Advanced Drilling through Diagnostics-White-Drilling

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A high-speed data link that would provide dramatically faster communication from downhole instruments to the surface and back again has the potential to revolutionize deep drilling for geothermal resources through Diagnostics-While-Drilling (DWD). Many aspects of the drilling process would significantly improve if downhole and surface data were acquired and processed in real-time at the surface, and used to guide the drilling operation. Such a closed-loop, driller-in-the-loop DWD system, would complete the loop between information and control, and greatly improve the performance of drilling systems. The main focus of this program is to demonstrate the value of real-time data for improving ... continued below

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3 pages

Creation Information

FINGER,JOHN T.; GLOWKA,DAVID ANTHONY; LIVESAY,BILLY JOE; MANSURE,ARTHUR J. & PRAIRIE,MICHAEL R. October 7, 1999.

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This article is part of the collection entitled: Office of Scientific & Technical Information Technical Reports and was provided by UNT Libraries Government Documents Department to Digital Library, a digital repository hosted by the UNT Libraries. It has been viewed 14 times . More information about this article can be viewed below.

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  • Sandia National Laboratories
    Publisher Info: Sandia National Labs., Albuquerque, NM, and Livermore, CA
    Place of Publication: Albuquerque, New Mexico

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Description

A high-speed data link that would provide dramatically faster communication from downhole instruments to the surface and back again has the potential to revolutionize deep drilling for geothermal resources through Diagnostics-While-Drilling (DWD). Many aspects of the drilling process would significantly improve if downhole and surface data were acquired and processed in real-time at the surface, and used to guide the drilling operation. Such a closed-loop, driller-in-the-loop DWD system, would complete the loop between information and control, and greatly improve the performance of drilling systems. The main focus of this program is to demonstrate the value of real-time data for improving drilling. While high-rate transfer of down-hole data to the surface has been accomplished before, insufficient emphasis has been placed on utilization of the data to tune the drilling process to demonstrate the true merit of the concept. Consequently, there has been a lack of incentive on the part of industry to develop a simple, low-cost, effective high-speed data link. Demonstration of the benefits of DWD based on a high-speed data link will convince the drilling industry and stimulate the flow of private resources into the development of an economical high-speed data link for geothermal drilling applications. Such a downhole communication system would then make possible the development of surface data acquisition and expert systems that would greatly enhance drilling operations. Further, it would foster the development of downhole equipment that could be controlled from the surface to improve hole trajectory and drilling performance. Real-time data that would benefit drilling performance include: bit accelerations for use in controlling bit bounce and improving rock penetration rates and bit life; downhole fluid pressures for use in the management of drilling hydraulics and improved diagnosis of lost circulation and gas kicks; hole trajectory for use in reducing directional drilling costs; and downhole weight-on-bit and drilling torque for diagnosing drill bit performance. In general, any measurement that could shed light on the downhole environment would give us a better understanding of the drilling process and reduce drilling costs.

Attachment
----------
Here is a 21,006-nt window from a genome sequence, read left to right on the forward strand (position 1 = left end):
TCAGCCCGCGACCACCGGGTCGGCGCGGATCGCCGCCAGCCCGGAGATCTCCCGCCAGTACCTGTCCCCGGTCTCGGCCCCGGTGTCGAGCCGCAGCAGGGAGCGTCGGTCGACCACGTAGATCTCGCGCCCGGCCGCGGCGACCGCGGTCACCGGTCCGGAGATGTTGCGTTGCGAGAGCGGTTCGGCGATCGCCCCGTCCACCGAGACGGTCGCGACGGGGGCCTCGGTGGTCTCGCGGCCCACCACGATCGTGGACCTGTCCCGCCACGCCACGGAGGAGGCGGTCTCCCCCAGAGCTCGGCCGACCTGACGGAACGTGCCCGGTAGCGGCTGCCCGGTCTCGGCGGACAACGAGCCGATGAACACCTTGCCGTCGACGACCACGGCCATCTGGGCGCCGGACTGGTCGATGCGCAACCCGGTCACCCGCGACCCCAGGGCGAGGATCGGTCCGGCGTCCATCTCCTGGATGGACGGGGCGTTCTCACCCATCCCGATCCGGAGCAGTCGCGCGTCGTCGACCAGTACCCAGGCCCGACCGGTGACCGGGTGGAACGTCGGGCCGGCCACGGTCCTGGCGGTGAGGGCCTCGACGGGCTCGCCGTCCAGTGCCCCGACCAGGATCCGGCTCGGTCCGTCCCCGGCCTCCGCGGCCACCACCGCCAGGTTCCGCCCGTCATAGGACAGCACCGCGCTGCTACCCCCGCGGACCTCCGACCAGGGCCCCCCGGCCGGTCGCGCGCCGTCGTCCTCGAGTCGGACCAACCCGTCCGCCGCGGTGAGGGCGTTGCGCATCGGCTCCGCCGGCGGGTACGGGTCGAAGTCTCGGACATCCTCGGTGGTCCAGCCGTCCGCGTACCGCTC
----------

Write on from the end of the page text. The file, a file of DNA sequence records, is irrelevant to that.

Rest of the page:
Physical Description

3 pages

Notes

OSTI as DE00014094

Source

  • World Geothermal Congress 2000, Kyushu and Tohoku (JP), 05/28/1999--06/10/1999

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  • Report No.: SAND99-2624C
  • Grant Number: AC04-94AL85000
  • Office of Scientific & Technical Information Report Number: 14094
  • Archival Resource Key: ark:/67531/metadc620522

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Office of Scientific & Technical Information Technical Reports

Reports, articles and other documents harvested from the Office of Scientific and Technical Information.

Office of Scientific and Technical Information (OSTI) is the Department of Energy (DOE) office that collects, preserves, and disseminates DOE-sponsored research and development (R&D) results that are the outcomes of R&D projects or other funded activities at DOE labs and facilities nationwide and grantees at universities and other institutions.

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Creation Date

  • October 7, 1999

Added to The UNT Digital Library

  • June 16, 2015, 7:43 a.m.

Description Last Updated

  • April 11, 2016, 1:20 p.m.

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FINGER,JOHN T.; GLOWKA,DAVID ANTHONY; LIVESAY,BILLY JOE; MANSURE,ARTHUR J. & PRAIRIE,MICHAEL R. Advanced Drilling through Diagnostics-White-Drilling, article, October 7, 1999; Albuquerque, New Mexico. (digital.library.unt.edu/ark:/67531/metadc620522/: accessed April 24, 2018), University of North Texas Libraries, Digital Library, digital.library.unt.edu; crediting UNT Libraries Government Documents Department.